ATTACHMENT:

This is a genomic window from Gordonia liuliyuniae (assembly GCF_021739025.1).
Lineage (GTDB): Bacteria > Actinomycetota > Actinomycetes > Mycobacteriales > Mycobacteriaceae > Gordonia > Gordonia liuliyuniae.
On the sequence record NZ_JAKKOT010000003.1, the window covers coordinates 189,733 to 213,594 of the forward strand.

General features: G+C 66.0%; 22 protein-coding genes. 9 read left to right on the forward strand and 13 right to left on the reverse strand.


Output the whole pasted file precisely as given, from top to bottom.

This is a genomic window from Gordonia liuliyuniae (assembly GCF_021739025.1).
Lineage (GTDB): Bacteria > Actinomycetota > Actinomycetes > Mycobacteriales > Mycobacteriaceae > Gordonia > Gordonia liuliyuniae.
On the sequence record NZ_JAKKOT010000003.1, the window covers coordinates 189,733 to 213,594 of the forward strand.

General features: G+C 66.0%; 22 protein-coding genes. 9 read left to right on the forward strand and 13 right to left on the reverse strand.